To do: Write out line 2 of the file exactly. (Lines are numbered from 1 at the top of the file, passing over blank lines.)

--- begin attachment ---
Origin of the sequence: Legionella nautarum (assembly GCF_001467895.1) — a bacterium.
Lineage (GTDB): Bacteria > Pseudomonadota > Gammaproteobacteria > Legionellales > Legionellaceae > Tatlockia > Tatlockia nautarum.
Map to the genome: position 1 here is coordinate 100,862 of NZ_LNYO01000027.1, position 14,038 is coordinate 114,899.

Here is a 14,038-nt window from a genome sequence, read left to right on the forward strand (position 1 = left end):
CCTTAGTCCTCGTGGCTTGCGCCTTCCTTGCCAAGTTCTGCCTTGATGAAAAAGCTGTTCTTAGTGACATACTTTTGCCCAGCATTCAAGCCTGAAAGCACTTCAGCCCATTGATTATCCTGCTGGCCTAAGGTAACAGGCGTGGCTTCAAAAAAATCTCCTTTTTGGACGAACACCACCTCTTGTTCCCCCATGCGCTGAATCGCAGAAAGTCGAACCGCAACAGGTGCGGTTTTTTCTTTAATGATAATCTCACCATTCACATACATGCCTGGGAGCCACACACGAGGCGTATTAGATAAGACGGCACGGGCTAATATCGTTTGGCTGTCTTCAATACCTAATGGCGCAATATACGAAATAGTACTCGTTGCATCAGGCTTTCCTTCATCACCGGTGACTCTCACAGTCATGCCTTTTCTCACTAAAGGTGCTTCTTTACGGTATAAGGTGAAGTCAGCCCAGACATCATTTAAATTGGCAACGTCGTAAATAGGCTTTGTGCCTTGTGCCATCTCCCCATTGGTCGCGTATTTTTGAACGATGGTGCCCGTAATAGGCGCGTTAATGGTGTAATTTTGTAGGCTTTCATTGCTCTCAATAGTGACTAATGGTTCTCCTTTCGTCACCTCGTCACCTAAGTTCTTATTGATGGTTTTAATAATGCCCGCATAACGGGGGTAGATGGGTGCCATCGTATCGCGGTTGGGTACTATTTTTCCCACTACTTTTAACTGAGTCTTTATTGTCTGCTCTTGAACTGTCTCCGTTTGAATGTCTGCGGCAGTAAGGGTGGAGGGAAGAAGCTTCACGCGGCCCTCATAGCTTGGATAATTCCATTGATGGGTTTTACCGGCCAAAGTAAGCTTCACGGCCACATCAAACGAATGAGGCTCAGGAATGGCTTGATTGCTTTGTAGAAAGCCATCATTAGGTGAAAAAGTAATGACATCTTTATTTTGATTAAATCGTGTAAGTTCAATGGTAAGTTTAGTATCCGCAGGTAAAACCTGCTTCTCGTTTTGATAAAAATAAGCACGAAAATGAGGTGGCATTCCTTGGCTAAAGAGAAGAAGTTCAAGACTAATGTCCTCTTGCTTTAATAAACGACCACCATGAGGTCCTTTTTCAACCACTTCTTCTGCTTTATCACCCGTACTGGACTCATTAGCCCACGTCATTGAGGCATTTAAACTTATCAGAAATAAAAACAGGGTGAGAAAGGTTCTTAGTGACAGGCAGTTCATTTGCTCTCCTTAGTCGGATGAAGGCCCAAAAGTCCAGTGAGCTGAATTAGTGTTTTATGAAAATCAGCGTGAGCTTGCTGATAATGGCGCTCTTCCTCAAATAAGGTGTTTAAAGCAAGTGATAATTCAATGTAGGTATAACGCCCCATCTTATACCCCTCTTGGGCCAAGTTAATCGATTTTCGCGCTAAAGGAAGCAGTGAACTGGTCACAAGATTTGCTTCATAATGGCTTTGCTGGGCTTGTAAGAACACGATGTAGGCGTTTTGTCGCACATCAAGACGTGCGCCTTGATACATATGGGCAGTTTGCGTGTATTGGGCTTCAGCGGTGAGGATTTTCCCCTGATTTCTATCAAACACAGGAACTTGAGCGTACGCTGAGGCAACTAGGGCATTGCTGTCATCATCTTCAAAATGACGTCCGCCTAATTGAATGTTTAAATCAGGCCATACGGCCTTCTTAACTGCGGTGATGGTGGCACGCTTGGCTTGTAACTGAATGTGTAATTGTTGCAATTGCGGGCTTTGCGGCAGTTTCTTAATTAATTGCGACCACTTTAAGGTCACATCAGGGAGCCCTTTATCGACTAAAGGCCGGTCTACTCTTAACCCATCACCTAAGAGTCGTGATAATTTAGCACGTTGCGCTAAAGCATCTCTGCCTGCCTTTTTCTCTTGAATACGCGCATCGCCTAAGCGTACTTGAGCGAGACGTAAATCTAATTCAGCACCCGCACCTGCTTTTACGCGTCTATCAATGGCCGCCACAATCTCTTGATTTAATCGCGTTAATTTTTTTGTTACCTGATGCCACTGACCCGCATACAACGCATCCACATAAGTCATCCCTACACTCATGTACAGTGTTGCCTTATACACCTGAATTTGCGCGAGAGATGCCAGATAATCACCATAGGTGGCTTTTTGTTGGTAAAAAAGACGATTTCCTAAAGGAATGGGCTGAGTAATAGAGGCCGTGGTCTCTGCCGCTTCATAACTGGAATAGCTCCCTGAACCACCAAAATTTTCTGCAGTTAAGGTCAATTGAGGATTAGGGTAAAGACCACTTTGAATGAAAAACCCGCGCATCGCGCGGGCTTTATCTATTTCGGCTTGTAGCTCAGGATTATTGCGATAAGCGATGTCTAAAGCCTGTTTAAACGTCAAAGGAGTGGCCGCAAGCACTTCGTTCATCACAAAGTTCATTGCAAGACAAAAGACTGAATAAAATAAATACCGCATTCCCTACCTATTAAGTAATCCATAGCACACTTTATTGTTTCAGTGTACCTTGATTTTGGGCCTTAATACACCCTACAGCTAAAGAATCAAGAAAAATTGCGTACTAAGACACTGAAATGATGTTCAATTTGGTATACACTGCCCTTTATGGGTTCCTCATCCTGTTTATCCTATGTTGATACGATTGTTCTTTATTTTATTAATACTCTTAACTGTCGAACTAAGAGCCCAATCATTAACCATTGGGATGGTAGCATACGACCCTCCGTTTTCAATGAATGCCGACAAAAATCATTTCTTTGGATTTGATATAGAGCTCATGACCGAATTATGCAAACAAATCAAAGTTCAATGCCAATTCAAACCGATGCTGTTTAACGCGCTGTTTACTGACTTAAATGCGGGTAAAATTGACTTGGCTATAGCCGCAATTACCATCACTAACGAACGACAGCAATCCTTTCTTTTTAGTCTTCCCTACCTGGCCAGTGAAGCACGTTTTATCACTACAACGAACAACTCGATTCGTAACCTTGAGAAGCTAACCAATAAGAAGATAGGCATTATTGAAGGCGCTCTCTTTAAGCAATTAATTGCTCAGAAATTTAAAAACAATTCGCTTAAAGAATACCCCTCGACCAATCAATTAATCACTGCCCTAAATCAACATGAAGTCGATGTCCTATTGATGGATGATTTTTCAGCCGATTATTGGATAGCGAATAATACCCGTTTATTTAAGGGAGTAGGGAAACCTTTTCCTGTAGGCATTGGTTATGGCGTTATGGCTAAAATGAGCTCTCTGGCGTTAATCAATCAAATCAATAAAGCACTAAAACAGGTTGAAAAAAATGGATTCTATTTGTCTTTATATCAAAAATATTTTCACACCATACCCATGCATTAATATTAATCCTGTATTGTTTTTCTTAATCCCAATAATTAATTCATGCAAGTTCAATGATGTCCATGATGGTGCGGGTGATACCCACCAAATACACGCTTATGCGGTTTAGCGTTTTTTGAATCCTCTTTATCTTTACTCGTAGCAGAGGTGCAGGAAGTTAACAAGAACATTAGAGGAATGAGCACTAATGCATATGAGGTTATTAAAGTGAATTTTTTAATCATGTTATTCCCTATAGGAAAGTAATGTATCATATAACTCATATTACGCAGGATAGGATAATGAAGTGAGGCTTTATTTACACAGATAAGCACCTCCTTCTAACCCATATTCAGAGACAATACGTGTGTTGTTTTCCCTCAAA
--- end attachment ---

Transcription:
Lineage (GTDB): Bacteria > Pseudomonadota > Gammaproteobacteria > Legionellales > Legionellaceae > Tatlockia > Tatlockia nautarum.